I’m proud to say – I get a lot done.

I’m a content creator, speaker, writer, course instructor and budding author – all while working at a demanding (albeit fun) job at a top tech company.

My strategy for tackling it all?

Well, it isn’t to work nights and weekends, or to be boosted up on stimulants.

The strategy is to accomplish a lot, very quickly.

To do that, I’ve learned and practiced a set of principles that I will share with you. Here they are:

1. Ruthlessly prioritize

There is prioritization, and then there is RUTHLESS prioritization. The word ruthless is a perfect descriptor, because it entails being harsh, and it means giving up something that hurts. And that’s how it feels when you do ruthless prioritization correctly.

I’d love to do it all: take on new projects, help every single stakeholder at work, improve every system. But I can’t. And I never will.

Instead, I capture all requests, write down all my ideas, and evaluate them using frameworks. My two favorite frameworks are the “Impact – Effort Matrix” and the “Eisenhower Matrix”. These frameworks will help you strip away the tasks that may sound great, but actually take time away from the things that are truly important to you.

When you practice ruthless prioritization, you automatically get more done because you are using your time more effectively.

2. Move quickly

My default setting is to work with a sense of urgency.

I read quickly, type quickly, and even my mouse moves quickly across the screen.

Focus and speed often come together. A common example is the difference between a relaxing, lazy drive along the coast, compared to taking the next curve on the raceway at 200 mph. This is because moving quickly commands your attention. Your mind sharpens because you are both excited and fearful of making a mistake.

Try this: Imagine you only have 30 minutes left to finish an important project. Create a task list of all the things you need to do, and then set a timer. When the timer is up, you will have to stop for the day (remember this is pretend). Now get to work! Try to finish as many of the tasks as possible in under 30 minutes. You will be amazed by how much progress you can make when you apply speed and focus.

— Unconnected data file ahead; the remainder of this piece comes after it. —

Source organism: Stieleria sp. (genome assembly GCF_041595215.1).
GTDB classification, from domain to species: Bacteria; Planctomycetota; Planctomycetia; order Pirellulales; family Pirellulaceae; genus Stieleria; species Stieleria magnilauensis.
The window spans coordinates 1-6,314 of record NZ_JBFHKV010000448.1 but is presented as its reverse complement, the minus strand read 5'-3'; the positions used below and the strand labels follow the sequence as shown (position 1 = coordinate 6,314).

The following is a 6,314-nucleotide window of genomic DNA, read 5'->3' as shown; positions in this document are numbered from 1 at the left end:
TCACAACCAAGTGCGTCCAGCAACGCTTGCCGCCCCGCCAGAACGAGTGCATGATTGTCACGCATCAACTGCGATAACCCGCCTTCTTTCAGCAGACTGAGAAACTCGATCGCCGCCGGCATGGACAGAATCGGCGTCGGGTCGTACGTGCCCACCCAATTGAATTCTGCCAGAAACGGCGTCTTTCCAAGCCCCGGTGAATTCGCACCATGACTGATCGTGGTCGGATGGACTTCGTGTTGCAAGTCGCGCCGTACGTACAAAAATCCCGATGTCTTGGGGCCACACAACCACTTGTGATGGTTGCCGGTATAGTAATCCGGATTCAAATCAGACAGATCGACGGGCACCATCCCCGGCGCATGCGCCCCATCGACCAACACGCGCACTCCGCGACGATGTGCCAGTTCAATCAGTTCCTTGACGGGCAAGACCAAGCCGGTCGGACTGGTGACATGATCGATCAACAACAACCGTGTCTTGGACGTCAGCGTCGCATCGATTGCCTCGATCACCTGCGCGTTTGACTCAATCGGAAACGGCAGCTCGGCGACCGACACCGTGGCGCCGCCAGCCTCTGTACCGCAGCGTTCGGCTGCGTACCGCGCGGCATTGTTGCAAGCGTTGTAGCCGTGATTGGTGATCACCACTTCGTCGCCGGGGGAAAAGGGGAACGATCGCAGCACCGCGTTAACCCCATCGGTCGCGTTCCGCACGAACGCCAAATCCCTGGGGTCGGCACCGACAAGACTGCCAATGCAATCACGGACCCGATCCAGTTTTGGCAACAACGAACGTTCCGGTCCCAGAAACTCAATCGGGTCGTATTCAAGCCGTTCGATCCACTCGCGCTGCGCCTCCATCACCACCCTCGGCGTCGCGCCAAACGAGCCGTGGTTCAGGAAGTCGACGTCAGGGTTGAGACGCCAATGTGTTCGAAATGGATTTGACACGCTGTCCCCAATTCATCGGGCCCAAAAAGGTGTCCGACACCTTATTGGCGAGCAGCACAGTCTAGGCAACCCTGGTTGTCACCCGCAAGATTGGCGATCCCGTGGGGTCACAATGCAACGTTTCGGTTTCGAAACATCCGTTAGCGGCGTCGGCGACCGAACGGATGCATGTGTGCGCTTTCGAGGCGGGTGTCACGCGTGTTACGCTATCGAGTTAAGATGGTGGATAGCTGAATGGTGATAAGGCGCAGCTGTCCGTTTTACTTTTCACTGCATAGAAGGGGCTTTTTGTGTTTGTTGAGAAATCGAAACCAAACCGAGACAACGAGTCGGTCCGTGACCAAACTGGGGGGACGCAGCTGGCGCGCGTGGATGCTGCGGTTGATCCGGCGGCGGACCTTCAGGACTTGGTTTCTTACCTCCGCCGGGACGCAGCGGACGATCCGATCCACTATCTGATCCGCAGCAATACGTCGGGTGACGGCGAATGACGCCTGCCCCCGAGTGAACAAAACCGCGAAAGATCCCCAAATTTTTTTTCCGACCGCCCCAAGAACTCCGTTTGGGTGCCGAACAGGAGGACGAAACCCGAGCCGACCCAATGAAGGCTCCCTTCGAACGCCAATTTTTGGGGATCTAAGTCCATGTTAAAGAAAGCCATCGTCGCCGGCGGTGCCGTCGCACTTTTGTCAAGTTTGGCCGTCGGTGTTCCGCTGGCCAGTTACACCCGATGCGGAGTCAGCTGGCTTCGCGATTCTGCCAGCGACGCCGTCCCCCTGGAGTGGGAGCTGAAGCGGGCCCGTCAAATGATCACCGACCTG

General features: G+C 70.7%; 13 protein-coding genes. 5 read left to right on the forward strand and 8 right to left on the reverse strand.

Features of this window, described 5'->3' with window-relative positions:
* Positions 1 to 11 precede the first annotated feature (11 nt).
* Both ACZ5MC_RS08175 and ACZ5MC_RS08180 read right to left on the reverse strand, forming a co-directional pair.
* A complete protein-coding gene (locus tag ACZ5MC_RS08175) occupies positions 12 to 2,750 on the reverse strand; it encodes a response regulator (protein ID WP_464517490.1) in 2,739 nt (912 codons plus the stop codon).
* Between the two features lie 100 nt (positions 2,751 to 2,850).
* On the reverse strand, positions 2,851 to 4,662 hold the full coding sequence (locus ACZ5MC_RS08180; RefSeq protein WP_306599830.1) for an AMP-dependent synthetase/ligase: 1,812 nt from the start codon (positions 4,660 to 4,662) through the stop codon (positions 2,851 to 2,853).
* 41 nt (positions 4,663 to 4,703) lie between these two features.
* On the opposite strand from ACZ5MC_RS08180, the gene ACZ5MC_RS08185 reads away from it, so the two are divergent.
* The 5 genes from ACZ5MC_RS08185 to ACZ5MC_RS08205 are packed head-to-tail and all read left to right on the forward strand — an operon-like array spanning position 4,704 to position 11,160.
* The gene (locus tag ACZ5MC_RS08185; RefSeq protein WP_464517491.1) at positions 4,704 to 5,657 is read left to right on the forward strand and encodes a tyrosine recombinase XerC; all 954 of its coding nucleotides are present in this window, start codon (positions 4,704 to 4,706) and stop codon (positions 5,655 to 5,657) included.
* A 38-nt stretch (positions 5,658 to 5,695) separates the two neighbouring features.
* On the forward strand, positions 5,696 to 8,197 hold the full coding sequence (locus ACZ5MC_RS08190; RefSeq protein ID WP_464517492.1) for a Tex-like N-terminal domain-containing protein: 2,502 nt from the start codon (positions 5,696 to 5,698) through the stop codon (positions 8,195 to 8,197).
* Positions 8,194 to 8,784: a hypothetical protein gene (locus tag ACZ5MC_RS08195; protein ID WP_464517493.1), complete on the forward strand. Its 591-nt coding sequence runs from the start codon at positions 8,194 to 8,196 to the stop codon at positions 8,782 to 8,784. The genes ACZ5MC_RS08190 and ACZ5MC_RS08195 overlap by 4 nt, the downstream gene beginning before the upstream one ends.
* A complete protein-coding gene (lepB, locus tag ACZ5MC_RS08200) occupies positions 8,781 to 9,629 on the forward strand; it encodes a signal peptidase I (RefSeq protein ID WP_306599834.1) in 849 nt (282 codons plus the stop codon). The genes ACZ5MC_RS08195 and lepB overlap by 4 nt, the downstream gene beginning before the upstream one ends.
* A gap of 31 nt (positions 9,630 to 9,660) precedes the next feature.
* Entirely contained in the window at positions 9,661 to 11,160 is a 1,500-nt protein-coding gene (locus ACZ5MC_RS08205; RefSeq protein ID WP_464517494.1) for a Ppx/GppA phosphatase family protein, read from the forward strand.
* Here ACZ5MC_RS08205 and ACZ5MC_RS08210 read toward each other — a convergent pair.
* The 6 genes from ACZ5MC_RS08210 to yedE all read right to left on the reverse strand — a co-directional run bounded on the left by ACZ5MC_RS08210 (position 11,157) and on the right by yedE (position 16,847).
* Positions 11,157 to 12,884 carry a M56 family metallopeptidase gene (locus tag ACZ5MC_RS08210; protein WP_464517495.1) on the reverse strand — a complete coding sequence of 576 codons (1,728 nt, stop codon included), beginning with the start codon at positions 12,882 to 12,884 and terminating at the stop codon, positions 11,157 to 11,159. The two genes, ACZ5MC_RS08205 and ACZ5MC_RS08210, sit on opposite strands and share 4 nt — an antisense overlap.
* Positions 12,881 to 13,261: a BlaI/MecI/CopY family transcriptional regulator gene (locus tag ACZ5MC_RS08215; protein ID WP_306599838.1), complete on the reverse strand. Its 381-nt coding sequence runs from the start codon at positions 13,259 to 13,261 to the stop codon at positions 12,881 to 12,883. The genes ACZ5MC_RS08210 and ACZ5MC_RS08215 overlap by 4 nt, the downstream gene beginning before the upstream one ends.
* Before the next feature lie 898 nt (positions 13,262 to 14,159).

Remember that speed matters in business, and it also matters in your work-life. Getting a lot done now frees you up to spend time doing other things that you love.

3. Group medium value tasks together and set time aside to do them

Let’s get real. There will always be mundane, chore-like obligations that we all have to do. They are not life or death priorities, and most of them are not that hard to do. I call them “medium value tasks”. A medium value task could be paying your bills, or pulling a report that your team is obligated to do, but doesn’t provide much value.

“Medium value” will have a different meaning for every person. These tasks get cut away when you are doing ruthless prioritization, but if you let them build up they could cause some problems somewhere in the future. So you just have to do them.

I gather all of these things in a to do app (I use Evernote and Microsoft To Do), and typically save them for the final hour of the day. You can also save these tasks for times when your energy is low, and you aren’t able to do the “speed work” that we talked about earlier.

4. Get into the flow state

If you haven’t heard of the “flow state” or “getting in the zone”, this personal story illustrates its power. I was working all week on a complex, 6-page business plan. I struggled for days, starting and stopping, and in the end had not made much progress. On one of my breaks when I went to walk my dog, I suddenly had a flash of inspiration. I had an idea of a completely new way to position my plan.